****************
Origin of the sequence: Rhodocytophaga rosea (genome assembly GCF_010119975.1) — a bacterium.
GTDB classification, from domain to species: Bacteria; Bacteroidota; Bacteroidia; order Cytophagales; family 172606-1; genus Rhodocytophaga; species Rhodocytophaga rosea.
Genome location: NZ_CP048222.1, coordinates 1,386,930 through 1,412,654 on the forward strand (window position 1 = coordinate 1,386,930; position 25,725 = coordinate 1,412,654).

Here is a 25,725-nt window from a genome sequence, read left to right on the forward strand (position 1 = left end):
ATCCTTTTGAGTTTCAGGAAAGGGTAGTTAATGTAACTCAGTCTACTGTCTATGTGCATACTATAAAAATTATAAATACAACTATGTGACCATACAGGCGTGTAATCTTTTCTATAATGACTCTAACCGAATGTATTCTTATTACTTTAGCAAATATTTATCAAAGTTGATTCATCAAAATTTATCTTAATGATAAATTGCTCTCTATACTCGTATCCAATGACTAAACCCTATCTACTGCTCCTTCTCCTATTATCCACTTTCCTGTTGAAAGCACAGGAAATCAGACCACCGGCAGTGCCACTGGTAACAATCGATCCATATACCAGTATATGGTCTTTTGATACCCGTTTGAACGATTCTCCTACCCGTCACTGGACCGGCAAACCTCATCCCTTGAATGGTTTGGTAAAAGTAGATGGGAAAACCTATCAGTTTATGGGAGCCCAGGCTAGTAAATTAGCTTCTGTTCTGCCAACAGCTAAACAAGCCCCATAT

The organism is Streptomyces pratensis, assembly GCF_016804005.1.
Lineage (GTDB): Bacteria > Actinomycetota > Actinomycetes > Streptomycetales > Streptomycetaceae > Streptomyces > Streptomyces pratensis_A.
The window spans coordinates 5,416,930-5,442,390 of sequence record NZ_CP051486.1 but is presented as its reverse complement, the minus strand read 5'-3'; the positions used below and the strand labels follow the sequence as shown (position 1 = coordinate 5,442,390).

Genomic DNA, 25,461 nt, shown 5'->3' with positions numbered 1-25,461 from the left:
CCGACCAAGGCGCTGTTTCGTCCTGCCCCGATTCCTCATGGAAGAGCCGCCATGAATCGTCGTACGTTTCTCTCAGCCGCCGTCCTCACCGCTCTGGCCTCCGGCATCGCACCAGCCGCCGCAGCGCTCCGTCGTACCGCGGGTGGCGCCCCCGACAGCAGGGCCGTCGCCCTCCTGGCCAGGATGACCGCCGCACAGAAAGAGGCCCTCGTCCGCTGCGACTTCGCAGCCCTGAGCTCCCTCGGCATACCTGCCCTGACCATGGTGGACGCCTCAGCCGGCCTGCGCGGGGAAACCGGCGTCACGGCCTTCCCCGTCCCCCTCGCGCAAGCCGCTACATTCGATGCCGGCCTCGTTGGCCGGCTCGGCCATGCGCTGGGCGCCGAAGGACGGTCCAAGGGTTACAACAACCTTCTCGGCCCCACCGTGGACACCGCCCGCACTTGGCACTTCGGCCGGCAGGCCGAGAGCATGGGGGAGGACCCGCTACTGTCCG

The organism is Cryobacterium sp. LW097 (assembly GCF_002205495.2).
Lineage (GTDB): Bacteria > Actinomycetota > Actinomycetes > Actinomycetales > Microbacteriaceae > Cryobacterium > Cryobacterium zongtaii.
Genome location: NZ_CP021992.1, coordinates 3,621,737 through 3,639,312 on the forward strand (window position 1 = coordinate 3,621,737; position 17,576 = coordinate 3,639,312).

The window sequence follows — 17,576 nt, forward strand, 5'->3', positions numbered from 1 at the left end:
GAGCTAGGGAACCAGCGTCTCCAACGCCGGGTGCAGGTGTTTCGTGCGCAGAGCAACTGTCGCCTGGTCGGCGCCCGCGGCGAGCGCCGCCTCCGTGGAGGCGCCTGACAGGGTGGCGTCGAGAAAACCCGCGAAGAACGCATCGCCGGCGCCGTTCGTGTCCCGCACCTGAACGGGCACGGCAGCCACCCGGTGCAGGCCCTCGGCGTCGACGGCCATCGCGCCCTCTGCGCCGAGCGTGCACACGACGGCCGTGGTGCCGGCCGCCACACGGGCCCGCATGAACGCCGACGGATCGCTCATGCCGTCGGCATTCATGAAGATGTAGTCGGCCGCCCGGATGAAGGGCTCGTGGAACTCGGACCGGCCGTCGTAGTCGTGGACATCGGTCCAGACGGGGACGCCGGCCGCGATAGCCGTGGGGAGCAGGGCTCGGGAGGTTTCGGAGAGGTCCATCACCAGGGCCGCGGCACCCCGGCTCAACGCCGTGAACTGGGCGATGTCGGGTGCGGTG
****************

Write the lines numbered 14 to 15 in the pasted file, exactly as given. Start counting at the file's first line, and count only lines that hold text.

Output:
The window sequence follows — 17,576 nt, forward strand, 5'->3', positions numbered from 1 at the left end:
GAGCTAGGGAACCAGCGTCTCCAACGCCGGGTGCAGGTGTTTCGTGCGCAGAGCAACTGTCGCCTGGTCGGCGCCCGCGGCGAGCGCCGCCTCCGTGGAGGCGCCTGACAGGGTGGCGTCGAGAAAACCCGCGAAGAACGCATCGCCGGCGCCGTTCGTGTCCCGCACCTGAACGGGCACGGCAGCCACCCGGTGCAGGCCCTCGGCGTCGACGGCCATCGCGCCCTCTGCGCCGAGCGTGCACACGACGGCCGTGGTGCCGGCCGCCACACGGGCCCGCATGAACGCCGACGGATCGCTCATGCCGTCGGCATTCATGAAGATGTAGTCGGCCGCCCGGATGAAGGGCTCGTGGAACTCGGACCGGCCGTCGTAGTCGTGGACATCGGTCCAGACGGGGACGCCGGCCGCGATAGCCGTGGGGAGCAGGGCTCGGGAGGTTTCGGAGAGGTCCATCACCAGGGCCGCGGCACCCCGGCTCAACGCCGTGAACTGGGCGATGTCGGGTGCGGTG